Facilities where analysis of PFAS substances in their water discharges was carried out before the ministerial order came into force may benefit from an adaptation of the conditions under which the analysis campaigns are to be carried out.
 Under French law, an installation classée pour la protection de l’environnement (ICPE) (literally a classified facility for the protection of the environment) is an industrial or agricultural facility that is likely to present a risk or cause pollution or nuisance, especially for the safety or health of local residents. The activities covered by the legislation on classified facilities are set forth in a list that indicates whether they are subject to the authorization, registration or administrative declaration regime, depending on the level of risks or inconveniences they present.
 Ministerial order of June 20, 2023 on the analysis of analysis of per- and polyfluoroalkyl substances in water discharges from classified facilities subject to the authorization regime (NOR: TREP2315342A). Available at https://www.legifrance.gouv.fr/jorf/id/JORFTEXT000047739535 (in French only)
 EU Regulation No. 2019/2021 of June 20, 2019 on persistent organic pollutants. Available at https://eur-lex.europa.eu/legal-content/en/TXT/?uri=CELEX:32019R1021&qid=1694512998928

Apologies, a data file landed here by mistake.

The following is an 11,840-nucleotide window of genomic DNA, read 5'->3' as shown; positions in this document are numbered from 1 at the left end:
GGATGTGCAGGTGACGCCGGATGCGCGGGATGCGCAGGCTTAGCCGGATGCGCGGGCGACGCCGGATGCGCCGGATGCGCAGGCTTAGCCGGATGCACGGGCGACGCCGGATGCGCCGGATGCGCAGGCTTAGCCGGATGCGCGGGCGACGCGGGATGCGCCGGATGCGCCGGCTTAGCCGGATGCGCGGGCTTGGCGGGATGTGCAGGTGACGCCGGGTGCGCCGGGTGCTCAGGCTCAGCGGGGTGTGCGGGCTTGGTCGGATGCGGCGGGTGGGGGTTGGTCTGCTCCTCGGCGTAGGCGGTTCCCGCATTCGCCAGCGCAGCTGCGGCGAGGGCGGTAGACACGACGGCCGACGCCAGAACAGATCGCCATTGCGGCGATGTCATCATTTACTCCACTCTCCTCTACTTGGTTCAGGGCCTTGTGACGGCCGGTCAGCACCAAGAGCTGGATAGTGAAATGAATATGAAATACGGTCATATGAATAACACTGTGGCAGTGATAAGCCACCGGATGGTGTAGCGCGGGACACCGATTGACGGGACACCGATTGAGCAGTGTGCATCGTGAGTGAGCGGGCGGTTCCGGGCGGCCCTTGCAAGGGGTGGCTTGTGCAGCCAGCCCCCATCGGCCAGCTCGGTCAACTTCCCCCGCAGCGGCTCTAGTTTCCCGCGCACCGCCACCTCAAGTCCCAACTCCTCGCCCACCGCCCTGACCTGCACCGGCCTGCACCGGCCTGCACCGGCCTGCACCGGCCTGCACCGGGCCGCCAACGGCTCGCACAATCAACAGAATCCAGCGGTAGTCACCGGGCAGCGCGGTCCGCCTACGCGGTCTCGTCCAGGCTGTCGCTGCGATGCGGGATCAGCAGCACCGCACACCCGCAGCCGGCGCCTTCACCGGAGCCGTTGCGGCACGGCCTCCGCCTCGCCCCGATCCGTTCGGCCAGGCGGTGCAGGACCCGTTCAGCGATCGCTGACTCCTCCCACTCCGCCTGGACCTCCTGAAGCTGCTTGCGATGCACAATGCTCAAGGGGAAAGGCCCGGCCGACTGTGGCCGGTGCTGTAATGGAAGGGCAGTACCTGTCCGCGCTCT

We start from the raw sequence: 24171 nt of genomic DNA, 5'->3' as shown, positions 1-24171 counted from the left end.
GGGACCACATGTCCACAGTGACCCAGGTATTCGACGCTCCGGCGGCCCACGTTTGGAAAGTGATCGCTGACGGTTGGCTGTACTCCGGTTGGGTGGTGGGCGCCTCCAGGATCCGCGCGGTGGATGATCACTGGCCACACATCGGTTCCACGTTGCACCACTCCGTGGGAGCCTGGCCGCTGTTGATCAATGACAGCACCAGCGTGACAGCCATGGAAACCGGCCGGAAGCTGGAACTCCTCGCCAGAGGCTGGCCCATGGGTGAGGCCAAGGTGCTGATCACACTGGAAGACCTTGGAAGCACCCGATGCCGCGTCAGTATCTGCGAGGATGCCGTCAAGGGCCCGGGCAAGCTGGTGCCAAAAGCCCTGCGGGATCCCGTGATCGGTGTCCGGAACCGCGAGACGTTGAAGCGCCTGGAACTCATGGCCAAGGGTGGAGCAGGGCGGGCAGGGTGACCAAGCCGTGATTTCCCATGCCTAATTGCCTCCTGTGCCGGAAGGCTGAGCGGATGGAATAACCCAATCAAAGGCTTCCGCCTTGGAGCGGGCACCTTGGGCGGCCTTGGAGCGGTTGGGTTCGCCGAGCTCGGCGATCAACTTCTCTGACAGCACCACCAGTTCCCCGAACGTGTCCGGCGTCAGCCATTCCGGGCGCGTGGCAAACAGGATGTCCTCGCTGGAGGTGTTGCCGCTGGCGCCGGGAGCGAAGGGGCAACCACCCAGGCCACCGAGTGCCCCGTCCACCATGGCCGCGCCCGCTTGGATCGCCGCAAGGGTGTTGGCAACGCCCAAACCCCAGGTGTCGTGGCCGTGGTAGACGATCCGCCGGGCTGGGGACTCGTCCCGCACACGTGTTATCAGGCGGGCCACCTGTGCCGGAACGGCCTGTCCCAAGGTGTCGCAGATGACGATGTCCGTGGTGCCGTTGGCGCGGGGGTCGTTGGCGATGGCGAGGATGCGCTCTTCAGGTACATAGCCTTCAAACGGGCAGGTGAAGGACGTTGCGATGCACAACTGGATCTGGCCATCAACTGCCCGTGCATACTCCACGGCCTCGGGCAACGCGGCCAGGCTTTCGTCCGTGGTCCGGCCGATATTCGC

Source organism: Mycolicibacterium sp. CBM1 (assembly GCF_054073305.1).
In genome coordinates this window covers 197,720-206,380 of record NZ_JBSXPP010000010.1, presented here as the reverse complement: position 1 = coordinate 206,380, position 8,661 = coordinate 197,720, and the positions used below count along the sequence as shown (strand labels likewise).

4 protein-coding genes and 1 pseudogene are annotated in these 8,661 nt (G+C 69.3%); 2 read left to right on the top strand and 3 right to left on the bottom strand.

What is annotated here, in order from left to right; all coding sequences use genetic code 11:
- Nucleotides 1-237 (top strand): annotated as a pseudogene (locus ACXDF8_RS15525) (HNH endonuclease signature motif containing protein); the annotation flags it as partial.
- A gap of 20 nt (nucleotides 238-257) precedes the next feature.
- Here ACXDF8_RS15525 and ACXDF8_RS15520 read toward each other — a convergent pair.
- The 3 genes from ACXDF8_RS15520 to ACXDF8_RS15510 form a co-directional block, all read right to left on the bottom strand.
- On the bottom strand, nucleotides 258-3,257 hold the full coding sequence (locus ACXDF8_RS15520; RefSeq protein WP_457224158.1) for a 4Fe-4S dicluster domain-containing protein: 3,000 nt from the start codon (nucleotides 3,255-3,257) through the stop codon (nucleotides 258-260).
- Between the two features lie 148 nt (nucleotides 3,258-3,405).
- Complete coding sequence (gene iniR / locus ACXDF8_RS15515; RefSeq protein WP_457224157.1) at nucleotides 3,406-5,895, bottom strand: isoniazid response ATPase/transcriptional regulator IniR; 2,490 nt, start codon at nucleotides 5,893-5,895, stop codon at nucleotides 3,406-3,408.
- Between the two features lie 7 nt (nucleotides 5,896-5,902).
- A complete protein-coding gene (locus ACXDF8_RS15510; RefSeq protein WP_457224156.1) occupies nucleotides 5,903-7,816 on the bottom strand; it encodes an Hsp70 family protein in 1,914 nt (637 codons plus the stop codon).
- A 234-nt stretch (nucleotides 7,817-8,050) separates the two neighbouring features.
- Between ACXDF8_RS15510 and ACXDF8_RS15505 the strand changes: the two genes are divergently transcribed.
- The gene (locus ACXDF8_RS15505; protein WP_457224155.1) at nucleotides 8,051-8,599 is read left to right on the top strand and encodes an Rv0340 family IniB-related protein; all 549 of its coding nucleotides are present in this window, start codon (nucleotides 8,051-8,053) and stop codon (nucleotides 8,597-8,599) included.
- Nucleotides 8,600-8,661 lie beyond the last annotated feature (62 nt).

EC Regulation No. 1907/2006 on the Registration, Evaluation, Authorization and Restriction of Chemicals (REACH). Available at: http://data.europa.eu/eli/reg/2006/1907/oj. To follow up on the PFAS restriction proposal published by the European Chemicals Agency, available for public consultation until September 25, 2023, please visit https://echa.europa.eu/hot-topics/perfluoroalkyl-chemicals-pfas
 EU Regulation No. 2022/2388 of December 7, 2022 amending EC Regulation No. 1881/2006 as regards maximum levels of perfluoroalkyl substances in certain foodstuffs. Available at http://data.europa.eu/eli/reg/2022/2388/oj
 EU Directive No. 2020/2184 of the European Parliament and of the Council of December 17, 2020 on the quality of water intended for human consumption. Available at http://data.europa.eu/eli/dir/2020/2184/oj